As a small business person, entrepreneur, or inventor how much US patent law do you need to know? Different people will of course give different answers to this but here is my cut at it.
With respect to patent litigation, which happens in court, you only need to understand a few fundamentals. But if you do get into a litigation scenario you are going to have to find a good litigation attorney and follow his/her lead.
With respect to the process to get a patent in the US Patent Officethough I would argue that you need to have a more comprehensive understanding. I say this because you will have an ongoing need to make decisions about whether or not to file patent, where and how to file them, and how much international filing you need to do. These decisions can be quite expensive and in fact for many companies are the primary intellectual property costs - ie, not everyone ends up in court.
To make those decisions you need a good understanding not only of US patent law of all of the different filing strategies that are now available. These include various combinations of U.S. provisional, non-provisional, PCT's, etc. In addition a working knowledge of the US Patent Office practice of continuations, continuations-in-part, and divisional patent applications can sometimes help. You will still rely on your patent prosecutor (patent agent or patent attorney) to handle the actual details of all of these but you can make a lot of routine patent strategy decisions in your normal business practice without consulting (and paying) your prosecutor. We will talk in these pages about which decisions you should ask for help on!
Another general area of concern in US patent law that I encounter in my practice is "Can we talk to our vendor/partner/consultant about our invention without filing a patent first". We will talk about those kind of questions also. There are some legal considerations there.
Definition of Patent
There are a few fundamentals you might want to review about patents.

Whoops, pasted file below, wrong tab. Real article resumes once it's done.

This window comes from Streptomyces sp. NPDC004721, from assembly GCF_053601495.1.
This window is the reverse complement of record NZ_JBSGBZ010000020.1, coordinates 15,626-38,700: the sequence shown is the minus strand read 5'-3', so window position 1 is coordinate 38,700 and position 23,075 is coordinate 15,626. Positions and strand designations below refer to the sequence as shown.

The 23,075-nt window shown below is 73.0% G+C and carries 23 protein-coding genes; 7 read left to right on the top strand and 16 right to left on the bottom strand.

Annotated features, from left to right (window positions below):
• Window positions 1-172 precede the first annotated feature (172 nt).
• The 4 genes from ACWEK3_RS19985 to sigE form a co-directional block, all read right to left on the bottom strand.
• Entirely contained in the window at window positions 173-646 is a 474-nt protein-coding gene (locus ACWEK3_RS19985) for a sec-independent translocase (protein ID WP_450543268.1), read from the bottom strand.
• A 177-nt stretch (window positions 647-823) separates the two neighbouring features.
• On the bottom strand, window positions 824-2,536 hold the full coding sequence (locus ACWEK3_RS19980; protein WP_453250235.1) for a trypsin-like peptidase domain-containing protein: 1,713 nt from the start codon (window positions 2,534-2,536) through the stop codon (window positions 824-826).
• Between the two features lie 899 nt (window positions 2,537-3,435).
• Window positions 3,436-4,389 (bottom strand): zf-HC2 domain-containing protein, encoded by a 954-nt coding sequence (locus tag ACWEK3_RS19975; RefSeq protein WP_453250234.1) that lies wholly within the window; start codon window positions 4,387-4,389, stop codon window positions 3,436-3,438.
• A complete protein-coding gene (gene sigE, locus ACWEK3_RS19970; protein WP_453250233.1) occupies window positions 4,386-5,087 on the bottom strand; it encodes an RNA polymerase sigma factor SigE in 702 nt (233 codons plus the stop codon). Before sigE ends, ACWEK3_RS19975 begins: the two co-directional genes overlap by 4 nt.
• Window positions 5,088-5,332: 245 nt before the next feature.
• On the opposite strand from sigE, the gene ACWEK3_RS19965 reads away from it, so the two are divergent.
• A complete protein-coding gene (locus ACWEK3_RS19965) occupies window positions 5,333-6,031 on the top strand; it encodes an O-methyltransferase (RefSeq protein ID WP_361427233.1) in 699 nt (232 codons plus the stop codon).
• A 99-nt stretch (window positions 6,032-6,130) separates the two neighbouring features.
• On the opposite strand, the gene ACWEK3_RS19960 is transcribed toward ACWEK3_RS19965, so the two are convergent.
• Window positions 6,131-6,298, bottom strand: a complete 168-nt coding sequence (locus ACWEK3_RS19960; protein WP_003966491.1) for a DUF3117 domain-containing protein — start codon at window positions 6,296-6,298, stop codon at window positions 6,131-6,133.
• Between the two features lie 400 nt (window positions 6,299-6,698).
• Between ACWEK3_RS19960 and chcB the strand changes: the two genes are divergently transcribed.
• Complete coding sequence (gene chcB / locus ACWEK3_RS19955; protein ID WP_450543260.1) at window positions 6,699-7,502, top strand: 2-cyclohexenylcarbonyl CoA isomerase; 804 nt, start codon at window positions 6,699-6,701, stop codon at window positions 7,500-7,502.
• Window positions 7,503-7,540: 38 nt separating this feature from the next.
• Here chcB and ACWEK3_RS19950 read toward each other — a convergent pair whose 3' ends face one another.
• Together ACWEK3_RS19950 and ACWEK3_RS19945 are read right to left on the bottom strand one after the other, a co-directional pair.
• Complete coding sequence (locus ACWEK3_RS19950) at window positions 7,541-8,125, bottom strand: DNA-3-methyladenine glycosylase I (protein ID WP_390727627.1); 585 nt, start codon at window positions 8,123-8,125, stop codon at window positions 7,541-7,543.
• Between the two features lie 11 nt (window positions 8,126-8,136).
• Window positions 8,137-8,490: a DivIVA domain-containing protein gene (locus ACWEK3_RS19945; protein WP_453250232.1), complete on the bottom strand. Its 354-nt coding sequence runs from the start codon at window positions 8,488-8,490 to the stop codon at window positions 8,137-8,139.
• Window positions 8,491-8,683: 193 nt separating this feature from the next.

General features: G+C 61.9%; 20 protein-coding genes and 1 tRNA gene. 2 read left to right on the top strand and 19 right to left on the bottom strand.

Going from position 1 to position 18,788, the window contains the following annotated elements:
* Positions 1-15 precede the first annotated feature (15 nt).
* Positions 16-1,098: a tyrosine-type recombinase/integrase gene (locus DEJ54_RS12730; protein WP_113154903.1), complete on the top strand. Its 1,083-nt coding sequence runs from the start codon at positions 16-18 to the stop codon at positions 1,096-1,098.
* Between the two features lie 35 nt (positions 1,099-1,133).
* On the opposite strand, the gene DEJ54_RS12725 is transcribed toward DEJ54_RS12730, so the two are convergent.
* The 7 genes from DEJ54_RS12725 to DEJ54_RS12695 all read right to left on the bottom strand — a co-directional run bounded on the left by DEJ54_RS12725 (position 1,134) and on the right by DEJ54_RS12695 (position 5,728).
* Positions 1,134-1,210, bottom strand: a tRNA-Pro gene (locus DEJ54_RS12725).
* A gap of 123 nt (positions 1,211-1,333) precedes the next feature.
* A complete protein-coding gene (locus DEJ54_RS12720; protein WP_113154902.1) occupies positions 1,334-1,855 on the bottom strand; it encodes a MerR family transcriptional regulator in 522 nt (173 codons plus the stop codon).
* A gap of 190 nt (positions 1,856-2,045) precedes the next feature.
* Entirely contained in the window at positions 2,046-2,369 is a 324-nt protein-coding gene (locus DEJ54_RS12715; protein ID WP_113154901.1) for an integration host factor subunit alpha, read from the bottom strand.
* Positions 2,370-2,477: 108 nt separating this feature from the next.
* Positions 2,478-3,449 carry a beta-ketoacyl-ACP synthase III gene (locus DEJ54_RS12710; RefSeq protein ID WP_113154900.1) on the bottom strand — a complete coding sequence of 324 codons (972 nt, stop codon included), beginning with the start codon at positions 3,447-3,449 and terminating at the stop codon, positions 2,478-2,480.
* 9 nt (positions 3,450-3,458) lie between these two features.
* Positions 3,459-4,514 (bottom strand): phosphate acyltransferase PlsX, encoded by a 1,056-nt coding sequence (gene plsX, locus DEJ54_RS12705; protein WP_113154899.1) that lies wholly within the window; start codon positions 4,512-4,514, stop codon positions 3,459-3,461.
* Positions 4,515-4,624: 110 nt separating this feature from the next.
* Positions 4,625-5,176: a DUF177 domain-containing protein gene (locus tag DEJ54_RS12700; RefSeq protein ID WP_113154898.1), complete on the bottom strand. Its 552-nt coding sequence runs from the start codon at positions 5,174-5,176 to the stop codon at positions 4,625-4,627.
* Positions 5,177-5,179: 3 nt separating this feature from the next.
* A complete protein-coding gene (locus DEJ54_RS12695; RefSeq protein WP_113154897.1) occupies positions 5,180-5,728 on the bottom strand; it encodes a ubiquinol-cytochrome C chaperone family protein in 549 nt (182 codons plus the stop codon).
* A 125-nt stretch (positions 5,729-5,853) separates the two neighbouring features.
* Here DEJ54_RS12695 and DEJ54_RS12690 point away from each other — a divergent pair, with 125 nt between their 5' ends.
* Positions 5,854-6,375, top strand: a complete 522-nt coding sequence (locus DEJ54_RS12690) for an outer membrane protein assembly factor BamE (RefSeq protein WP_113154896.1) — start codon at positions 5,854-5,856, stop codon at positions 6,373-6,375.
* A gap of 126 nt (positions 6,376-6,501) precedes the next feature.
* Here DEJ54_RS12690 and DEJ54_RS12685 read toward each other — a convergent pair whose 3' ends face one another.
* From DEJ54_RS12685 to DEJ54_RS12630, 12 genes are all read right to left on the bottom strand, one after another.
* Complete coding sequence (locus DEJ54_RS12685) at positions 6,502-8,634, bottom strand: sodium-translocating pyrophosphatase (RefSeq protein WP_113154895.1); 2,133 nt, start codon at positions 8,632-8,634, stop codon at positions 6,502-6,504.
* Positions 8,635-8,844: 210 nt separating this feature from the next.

Origin of Patents
You may not know where and when patents came into the United States. Here is a brief explanation of that.
What right does a patent give you? Here is a story that illustrates the patent right.
In my patent consulting I run into many questions about patents that result from misunderstandings about how patent law works. These are very understandable misunderstandings.
A frequent question I get from some new clients is "How do I get a patent pending? This is another of those frequently misunderstood concepts in patent law.
To get a patent the claims must be novel. But what is novelty? Novelty is described in the part of patent law called 35 USC 102.
A Submarine Provisional?
Under our discussion on 35 USC 102 (Novelty) we discussed the submarine patent or prior art. But what about a provisional as a submarine?
35 USC 103 - the obviousness section of the patent codes is often a little baffling to outside observers, and sometimes to insiders. But we need to spend a little time dealing with it because you will find that it is often a major issue as you pursue the steps for getting a patent.
Patent Obviousness - Part II
Isn't everything obvious to a good engineer or scientist? Maybe. We will dive a little deeper. Again as a non professionally practicing patent person you do not have to have a deep understanding of these questions. But if you are going to protect your ideas with patents you need to know more than just a dictionary definition.
Patent Obviousness - Part III - Inventive Step
Inventive step is the term most commonly used in the European Patent Office for what the U.S. calls non-obviousness. Are they the same?
Patent Obviousness - Part IV - The KSR Decision